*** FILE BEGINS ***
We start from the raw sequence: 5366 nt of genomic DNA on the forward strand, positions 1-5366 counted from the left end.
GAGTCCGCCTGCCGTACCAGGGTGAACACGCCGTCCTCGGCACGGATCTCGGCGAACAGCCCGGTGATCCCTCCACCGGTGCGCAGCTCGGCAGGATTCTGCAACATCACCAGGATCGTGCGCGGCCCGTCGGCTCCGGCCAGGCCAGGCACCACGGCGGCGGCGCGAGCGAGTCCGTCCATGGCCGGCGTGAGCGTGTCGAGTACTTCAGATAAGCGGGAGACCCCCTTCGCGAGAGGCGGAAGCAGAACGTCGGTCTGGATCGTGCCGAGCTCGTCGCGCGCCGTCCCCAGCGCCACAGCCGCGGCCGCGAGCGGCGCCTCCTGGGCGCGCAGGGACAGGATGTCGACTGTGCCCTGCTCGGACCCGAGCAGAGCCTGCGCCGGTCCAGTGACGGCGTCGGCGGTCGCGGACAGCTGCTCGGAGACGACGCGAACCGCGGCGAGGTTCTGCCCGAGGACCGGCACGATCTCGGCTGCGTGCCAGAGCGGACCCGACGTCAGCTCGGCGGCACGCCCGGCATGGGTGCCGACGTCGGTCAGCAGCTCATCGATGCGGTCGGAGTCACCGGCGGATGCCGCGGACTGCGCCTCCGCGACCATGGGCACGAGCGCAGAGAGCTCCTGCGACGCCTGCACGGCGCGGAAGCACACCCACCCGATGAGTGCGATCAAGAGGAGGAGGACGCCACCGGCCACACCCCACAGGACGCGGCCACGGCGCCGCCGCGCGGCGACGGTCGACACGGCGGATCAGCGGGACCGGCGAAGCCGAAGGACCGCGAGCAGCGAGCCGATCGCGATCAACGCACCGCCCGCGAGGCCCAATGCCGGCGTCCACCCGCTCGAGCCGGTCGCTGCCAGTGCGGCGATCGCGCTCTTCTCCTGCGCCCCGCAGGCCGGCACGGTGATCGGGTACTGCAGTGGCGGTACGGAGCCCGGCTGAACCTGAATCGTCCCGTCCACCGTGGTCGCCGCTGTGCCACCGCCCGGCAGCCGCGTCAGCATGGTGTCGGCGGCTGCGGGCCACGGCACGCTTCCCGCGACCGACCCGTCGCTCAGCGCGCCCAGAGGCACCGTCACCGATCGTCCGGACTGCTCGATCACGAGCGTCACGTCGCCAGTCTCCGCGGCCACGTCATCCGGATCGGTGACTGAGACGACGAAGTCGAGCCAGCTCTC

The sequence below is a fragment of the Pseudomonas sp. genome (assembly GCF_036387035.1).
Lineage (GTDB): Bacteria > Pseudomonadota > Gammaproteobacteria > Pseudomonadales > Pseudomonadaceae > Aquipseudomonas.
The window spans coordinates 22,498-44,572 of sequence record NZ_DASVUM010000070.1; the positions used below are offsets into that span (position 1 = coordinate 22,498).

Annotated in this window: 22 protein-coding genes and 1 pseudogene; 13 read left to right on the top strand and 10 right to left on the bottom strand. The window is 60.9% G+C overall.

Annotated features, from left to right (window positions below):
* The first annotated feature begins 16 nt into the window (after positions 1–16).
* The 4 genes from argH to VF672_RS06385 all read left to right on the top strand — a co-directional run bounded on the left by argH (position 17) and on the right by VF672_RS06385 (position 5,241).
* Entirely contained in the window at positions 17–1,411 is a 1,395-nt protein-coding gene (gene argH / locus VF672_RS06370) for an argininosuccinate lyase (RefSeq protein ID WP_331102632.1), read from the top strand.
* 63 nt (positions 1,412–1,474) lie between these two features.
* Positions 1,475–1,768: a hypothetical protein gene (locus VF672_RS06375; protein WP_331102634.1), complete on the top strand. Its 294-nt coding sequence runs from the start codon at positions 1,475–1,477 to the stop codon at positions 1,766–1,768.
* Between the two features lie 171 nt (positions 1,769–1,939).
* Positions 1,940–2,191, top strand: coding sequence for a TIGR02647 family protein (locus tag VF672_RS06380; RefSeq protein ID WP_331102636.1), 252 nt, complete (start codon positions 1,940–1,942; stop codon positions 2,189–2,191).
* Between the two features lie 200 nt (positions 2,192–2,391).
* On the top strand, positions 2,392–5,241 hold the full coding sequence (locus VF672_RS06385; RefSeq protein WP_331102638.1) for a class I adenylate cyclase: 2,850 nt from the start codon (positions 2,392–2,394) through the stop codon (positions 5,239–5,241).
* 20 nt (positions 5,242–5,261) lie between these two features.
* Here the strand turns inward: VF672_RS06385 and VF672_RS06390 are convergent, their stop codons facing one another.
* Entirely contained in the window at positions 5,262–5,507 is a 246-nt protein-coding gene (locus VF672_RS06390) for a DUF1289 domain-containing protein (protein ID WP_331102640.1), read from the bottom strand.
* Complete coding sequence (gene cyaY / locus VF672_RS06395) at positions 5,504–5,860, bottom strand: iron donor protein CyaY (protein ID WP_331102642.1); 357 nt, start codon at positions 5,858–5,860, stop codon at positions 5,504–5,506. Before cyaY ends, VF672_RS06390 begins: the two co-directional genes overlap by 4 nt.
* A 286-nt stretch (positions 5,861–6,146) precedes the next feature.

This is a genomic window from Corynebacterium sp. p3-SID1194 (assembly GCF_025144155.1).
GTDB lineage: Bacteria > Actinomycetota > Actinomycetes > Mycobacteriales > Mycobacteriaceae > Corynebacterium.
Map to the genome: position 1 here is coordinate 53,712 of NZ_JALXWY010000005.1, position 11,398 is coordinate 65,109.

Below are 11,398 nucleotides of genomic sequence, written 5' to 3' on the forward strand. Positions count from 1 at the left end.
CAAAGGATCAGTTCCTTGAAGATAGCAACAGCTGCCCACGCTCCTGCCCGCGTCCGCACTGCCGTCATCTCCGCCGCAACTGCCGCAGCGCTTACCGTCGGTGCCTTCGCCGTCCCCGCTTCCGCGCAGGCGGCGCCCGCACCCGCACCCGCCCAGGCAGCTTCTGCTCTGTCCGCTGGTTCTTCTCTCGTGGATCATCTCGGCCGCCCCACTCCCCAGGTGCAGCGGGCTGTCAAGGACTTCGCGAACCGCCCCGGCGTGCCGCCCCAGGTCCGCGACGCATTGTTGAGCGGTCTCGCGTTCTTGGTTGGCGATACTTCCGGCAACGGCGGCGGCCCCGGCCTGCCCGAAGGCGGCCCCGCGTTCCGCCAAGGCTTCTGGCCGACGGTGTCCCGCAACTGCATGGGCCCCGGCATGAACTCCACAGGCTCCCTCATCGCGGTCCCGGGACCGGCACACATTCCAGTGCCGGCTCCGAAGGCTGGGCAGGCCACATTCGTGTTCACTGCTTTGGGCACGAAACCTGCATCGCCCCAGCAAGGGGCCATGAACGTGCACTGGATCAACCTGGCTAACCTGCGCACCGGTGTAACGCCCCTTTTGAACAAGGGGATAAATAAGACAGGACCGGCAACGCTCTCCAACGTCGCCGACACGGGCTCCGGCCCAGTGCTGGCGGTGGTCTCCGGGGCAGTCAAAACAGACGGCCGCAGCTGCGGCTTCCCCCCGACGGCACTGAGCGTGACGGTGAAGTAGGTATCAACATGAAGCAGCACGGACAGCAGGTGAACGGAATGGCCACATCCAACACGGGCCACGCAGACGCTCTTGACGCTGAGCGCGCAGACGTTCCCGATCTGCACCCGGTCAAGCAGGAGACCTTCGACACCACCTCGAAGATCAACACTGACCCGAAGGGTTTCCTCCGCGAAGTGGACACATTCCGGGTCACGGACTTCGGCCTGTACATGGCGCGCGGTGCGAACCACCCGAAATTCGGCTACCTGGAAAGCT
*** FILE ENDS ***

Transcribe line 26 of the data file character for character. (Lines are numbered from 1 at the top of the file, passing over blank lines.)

CAAAGGATCAGTTCCTTGAAGATAGCAACAGCTGCCCACGCTCCTGCCCGCGTCCGCACTGCCGTCATCTCCGCCGCAACTGCCGCAGCGCTTACCGTCGGTGCCTTCGCCGTCCCCGCTTCCGCGCAGGCGGCGCCCGCACCCGCACCCGCCCAGGCAGCTTCTGCTCTGTCCGCTGGTTCTTCTCTCGTGGATCATCTCGGCCGCCCCACTCCCCAGGTGCAGCGGGCTGTCAAGGACTTCGCGAACCGCCCCGGCGTGCCGCCCCAGGTCCGCGACGCATTGTTGAGCGGTCTCGCGTTCTTGGTTGGCGATACTTCCGGCAACGGCGGCGGCCCCGGCCTGCCCGAAGGCGGCCCCGCGTTCCGCCAAGGCTTCTGGCCGACGGTGTCCCGCAACTGCATGGGCCCCGGCATGAACTCCACAGGCTCCCTCATCGCGGTCCCGGGACCGGCACACATTCCAGTGCCGGCTCCGAAGGCTGGGCAGGCCACATTCGTGTTCACTGCTTTGGGCACGAAACCTGCATCGCCCCAGCAAGGGGCCATGAACGTGCACTGGATCAACCTGGCTAACCTGCGCACCGGTGTAACGCCCCTTTTGAACAAGGGGATAAATAAGACAGGACCGGCAACGCTCTCCAACGTCGCCGACACGGGCTCCGGCCCAGTGCTGGCGGTGGTCTCCGGGGCAGTCAAAACAGACGGCCGCAGCTGCGGCTTCCCCCCGACGGCACTGAGCGTGACGGTGAAGTAGGTATCAACATGAAGCAGCACGGACAGCAGGTGAACGGAATGGCCACATCCAACACGGGCCACGCAGACGCTCTTGACGCTGAGCGCGCAGACGTTCCCGATCTGCACCCGGTCAAGCAGGAGACCTTCGACACCACCTCGAAGATCAACACTGACCCGAAGGGTTTCCTCCGCGAAGTGGACACATTCCGGGTCACGGACTTCGGCCTGTACATGGCGCGCGGTGCGAACCACCCGAAATTCGGCTACCTGGAAAGCT